The WHO took a few weeks to begin recommending that everyone wear masks as a preventive measure. Now, however, both the WHO and the US Centres for Disease Control recommend the use of masks – but neither considers aerosol transmission to be likely. It took an unusually public outcry from over 200 experts for WHO to admit that aerosol transmission was even possible. One reason could be that the organisations didn’t wish to create panic. But from the authors’ point of view, it could be a healthy dose of panic to counteract the complacency among companies and governments as the latter proceeds to relax lockdowns.

One thing we must remember is this: the virus does not understand or follow our definitions. With reputed infectious disease experts like Dr Antony Fauci acknowledging the possibility of aerosolised transmission, we hope that progress towards a consensus will be quick. So while scientists work to determine the significance of aerosol transmission during the coronavirus pandemic, we must assume in the interest of safety that aerosol transmission is possible and viable.

This may sound scary. However, you can dispel this fear with a few simple, effective steps to protect ourselves from aerosolised transmission. We need to maintain a safe distance from other people because, as it travels through the air, the aerosol cloud exhaled by an infected person becomes gradually diluted. Even homemade cloth masks can help filter small droplets since masks don’t just work like a sieve. They help break up the ways in which the droplets are ejected into the air, disrupting normal flow. And it helps when everyone in the community wears masks. Note that mask fit is important.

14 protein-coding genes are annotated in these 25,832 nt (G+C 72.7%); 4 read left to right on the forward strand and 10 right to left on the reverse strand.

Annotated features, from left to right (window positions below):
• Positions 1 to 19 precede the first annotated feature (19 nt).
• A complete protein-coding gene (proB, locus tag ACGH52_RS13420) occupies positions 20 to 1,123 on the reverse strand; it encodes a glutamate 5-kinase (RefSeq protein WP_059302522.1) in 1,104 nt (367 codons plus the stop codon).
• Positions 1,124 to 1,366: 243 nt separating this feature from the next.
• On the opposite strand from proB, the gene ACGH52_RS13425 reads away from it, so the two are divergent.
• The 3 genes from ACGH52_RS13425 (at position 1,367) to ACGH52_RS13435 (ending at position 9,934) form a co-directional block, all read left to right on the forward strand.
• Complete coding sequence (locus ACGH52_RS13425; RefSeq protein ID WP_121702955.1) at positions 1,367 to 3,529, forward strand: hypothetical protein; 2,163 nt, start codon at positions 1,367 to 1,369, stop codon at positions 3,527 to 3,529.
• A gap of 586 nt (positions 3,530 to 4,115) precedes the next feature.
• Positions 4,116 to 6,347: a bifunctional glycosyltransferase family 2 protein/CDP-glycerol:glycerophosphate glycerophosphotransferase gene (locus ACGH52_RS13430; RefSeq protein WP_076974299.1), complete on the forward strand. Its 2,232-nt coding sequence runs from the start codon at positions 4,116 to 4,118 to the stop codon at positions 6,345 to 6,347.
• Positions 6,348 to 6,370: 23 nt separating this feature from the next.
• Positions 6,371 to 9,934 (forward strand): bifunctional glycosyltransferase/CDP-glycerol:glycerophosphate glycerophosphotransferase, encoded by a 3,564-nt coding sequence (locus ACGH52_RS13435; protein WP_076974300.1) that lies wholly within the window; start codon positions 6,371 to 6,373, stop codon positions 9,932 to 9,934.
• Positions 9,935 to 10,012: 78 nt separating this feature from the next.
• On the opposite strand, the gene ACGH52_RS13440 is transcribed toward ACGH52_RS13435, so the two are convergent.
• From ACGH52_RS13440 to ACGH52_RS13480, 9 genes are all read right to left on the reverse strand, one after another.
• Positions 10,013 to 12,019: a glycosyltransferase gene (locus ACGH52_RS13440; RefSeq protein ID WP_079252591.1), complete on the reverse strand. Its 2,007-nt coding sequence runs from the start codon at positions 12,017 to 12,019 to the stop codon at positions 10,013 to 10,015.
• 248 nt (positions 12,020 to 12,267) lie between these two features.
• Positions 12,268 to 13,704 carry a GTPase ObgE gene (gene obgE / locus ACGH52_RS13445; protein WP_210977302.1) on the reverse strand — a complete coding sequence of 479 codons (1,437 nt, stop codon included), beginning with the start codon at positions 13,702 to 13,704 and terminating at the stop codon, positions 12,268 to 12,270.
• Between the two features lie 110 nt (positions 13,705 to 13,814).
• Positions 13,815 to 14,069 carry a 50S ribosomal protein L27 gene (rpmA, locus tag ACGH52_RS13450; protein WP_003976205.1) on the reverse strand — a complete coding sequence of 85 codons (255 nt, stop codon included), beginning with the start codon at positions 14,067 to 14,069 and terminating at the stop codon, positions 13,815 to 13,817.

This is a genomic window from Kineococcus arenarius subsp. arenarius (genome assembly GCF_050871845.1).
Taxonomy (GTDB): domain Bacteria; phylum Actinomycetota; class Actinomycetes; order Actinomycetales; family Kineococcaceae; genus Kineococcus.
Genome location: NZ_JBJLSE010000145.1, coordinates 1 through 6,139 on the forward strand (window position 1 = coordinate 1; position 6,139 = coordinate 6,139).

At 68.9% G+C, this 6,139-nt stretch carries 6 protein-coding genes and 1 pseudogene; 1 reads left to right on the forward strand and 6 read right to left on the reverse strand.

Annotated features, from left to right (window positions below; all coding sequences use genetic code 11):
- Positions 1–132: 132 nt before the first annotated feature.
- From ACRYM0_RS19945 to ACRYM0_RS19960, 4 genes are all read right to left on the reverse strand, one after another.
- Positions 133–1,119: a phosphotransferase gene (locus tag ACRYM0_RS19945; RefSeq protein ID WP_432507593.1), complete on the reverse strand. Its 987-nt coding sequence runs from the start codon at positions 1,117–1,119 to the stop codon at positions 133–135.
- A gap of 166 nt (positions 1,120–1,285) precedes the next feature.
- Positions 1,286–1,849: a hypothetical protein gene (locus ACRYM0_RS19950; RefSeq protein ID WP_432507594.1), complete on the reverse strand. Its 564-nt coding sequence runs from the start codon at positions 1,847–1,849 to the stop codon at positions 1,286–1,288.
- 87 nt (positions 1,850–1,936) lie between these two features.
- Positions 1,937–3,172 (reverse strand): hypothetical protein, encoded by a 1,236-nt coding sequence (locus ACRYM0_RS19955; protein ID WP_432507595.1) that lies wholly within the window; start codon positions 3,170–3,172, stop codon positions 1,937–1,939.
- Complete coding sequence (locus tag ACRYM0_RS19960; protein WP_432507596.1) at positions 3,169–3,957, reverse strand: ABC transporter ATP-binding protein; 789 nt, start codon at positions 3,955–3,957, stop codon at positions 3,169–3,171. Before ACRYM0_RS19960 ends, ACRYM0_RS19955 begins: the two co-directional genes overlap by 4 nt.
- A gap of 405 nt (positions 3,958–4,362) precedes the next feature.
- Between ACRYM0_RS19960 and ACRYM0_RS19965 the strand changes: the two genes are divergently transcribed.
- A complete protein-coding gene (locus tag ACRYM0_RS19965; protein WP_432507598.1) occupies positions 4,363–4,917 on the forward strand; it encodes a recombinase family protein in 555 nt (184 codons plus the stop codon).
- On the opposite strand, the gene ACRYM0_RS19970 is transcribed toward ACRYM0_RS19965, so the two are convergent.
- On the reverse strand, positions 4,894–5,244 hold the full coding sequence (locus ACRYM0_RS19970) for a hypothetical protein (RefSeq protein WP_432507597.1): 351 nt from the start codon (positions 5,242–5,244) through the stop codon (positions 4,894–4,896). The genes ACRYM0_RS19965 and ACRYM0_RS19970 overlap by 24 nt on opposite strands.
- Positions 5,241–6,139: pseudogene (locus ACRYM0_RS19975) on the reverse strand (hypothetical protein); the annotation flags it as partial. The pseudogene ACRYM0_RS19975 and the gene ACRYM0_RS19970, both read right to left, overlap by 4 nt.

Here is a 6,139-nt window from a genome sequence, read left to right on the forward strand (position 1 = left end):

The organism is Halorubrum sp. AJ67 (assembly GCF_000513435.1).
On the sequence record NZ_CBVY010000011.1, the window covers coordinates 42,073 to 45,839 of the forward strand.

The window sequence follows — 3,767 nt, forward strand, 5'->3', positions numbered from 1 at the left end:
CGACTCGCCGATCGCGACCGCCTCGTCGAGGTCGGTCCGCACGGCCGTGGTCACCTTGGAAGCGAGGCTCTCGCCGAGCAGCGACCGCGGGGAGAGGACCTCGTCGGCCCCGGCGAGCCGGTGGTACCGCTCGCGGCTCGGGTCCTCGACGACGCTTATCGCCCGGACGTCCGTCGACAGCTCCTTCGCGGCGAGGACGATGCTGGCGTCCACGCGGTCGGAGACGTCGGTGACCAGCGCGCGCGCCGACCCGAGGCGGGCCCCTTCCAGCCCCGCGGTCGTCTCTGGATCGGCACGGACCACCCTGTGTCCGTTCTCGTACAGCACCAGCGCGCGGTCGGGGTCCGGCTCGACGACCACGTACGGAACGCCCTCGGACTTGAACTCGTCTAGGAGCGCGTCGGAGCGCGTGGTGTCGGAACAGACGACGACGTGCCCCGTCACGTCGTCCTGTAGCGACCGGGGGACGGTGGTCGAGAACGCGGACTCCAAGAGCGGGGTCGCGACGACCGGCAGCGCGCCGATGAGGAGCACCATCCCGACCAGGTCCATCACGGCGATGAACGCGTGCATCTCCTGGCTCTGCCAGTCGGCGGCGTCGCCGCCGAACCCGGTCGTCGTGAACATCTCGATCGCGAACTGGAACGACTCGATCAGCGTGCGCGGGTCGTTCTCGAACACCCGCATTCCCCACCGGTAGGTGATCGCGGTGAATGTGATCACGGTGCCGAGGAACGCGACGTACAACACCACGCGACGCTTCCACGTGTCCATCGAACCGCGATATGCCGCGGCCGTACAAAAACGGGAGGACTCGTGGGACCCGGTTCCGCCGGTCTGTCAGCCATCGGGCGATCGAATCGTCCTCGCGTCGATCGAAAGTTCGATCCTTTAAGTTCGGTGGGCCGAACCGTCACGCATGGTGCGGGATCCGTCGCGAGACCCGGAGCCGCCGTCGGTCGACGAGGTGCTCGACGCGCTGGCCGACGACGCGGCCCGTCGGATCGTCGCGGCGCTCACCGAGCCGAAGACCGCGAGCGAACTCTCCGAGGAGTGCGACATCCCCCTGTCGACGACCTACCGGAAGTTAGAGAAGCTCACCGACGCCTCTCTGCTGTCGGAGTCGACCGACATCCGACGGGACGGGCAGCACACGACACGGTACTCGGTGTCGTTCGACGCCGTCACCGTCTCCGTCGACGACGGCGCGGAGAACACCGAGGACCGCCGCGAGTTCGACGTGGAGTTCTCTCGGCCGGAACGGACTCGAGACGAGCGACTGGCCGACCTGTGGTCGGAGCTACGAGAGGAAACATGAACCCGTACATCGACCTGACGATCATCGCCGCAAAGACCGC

An important but often ignored factor that influences transmission is ventilation. When you’re outdoors, a mask plus physical distancing can help considerably lower risks. The atmosphere is large enough to quickly dilute exhalations by individuals. Poorly ventilated and crowded indoor spaces – like call centres, cafés, and restaurants – can enhance the risk of exposure. To ventilate your room, simply open a window or few. Also, try not to use wall-mounted split air-conditioners; if you have to, do so with a window open. And if the ambient air quality isn’t very good, consider using cheap, DIY filters.

Panic is bad – but so is complacency and a false sense of security. Instead, an informed and balanced diet of fear, prepared with knowledge of what could go wrong, is good. Let us stay mindful of the different ways in which the virus can move around, and act accordingly. It’s as simple as using a good mask, maintaining distances and paying attention to ventilation.

Check out the figure below to get a sense of how safe you are. Start from the centre and move outward, towards the perimeter. Click to enlarge or view as a table.

Source: BMJ 2020;370:m3223/Authors provided

Asit Mishra is a researcher of healthy, green buildings with the University of California, Berkeley. Amit Mishra is a professor at the University of Cape Town, South Africa.